Why I returned my M3 Pro MacBook Pro and switched to an M3 Max

Macworld

When Apple released the M3 MacBook Pro at its “Scary Fast” event last week, I  ordered one—specifically a 14-inch M3 Pro with 36GB of RAM to replace my entry-level 14-inch M1 Pro with 16GB of RAM. Apple gave me more than $900 via a trade-in—more than half of what I paid for it—so it was something of a no-brainer to upgrade.

My focus with the upgrade was memory. When I bought the M1 Pro model in early 2022, I thought 16GB of memory would suffice. It hasn’t. When I have more than a handful of tabs open with Photoshop and Zoom, things tend to slow down a bit. So even though the base model technically comes with more RAM than the M1 (18GB vs 16GB), I opted to max out the memory for an extra $400, bringing the total to $2,599.

But over the weekend, I saw the first Geekbench 6 results for the 12-core M3 Pro processor and it confirmed my fears. While the M3 Pro CPU has more cores than my M1 Pro (12 vs 8), my two-year-old model has the same number of performance cores (six) as the new model. That’s actually two less than the 12-core M2 Pro, which had eight performance cores.

The M3 Max MacBook Pro offers a much bigger boost over its predecessor.

Foundry

As a result, the M3 Pro doesn’t seem to be much faster than the M2 Pro, with unverified scores of 3035 (single-core) and 15173 (multi-core) compared to an average of 2644 and 14229, respectively, for the M2 Pro. Granted, both of those numbers are significantly higher than my M1 Pro, but they pale in comparison to our own benchmarks for the M3 Max chip.

And it’s also worth noting that Apple seemingly hasn’t sent any M3 Pro models to early reviewers, opting instead to focus solely on the M3 Max. But based on the unconfirmed Geekbench scores, here’s how the numbers break down:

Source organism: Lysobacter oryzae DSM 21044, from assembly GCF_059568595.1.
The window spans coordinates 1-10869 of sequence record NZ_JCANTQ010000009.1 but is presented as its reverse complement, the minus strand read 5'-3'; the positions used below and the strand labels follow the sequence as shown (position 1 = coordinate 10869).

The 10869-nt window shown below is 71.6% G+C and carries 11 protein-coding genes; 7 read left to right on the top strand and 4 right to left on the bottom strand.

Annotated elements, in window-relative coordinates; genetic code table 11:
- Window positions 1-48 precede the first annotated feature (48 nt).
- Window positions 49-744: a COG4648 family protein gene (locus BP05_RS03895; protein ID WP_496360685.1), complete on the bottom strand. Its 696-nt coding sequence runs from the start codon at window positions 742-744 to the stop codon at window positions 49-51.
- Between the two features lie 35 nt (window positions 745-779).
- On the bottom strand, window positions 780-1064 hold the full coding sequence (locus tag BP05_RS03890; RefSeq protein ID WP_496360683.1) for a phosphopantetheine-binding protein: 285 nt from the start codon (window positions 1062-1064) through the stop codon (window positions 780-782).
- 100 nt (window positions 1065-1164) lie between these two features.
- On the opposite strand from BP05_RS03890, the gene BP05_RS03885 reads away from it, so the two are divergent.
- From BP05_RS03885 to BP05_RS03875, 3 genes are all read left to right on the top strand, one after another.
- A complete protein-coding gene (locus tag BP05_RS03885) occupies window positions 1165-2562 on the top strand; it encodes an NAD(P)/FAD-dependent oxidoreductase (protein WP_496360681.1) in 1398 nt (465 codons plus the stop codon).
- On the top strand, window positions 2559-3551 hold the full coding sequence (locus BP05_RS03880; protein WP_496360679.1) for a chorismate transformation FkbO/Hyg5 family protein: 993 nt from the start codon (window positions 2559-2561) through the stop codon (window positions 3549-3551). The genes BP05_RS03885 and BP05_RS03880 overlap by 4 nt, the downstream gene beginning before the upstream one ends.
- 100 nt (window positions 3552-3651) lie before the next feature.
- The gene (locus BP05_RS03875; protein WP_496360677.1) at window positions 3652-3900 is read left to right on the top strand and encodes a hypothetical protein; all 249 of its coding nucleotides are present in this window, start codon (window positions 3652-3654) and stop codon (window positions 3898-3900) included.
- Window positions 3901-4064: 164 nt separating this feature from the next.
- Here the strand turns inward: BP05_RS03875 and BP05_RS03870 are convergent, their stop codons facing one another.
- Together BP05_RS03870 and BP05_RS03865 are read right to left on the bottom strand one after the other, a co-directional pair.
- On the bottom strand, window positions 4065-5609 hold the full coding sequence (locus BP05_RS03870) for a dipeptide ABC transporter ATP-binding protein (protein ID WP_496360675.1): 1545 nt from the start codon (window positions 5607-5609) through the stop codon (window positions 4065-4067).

M1 Pro: 2362 (single); 10,310 (multi)

M2 Pro: 2644 (single); 14229 (multi)

M3 Pro: ~3000 (single); ~15000 (multi)

M3 Max: 3219 (single); 21545 (multi)

While the M3 Pro is definitely better than the M2 Pro, the boost is fairly academic compared to the huge jump offered by the M3 Max. Normally I’d simply look for a deal on the M2 Pro instead of springing for an M3 model, but I really want one in that Space Black color.

So I ordered an M3 Max model instead and will return the M3 Pro model when it arrives. It seems to be something of a purposeful move by Apple, pushing people to the next tier with a more enticing speed boost. The M3 Pro is a good upgrade but the M3 Max is a great one. And if you’re looking for the best bang for your buck, the M3 Max is the way to go.

Since the M3 Max model starts at 36GB of RAM, the actual upgrade cost was $600 (or $400 when you factor in the extra storage cost), which is a worthy investment and a machine I’m likely to keep for several years—especially when you consider that the GPU gains are likely to be even greater than the CPU. Maybe I don’t need the power of an M3 Max. But I’d certainly rather have it than want it.

MacBook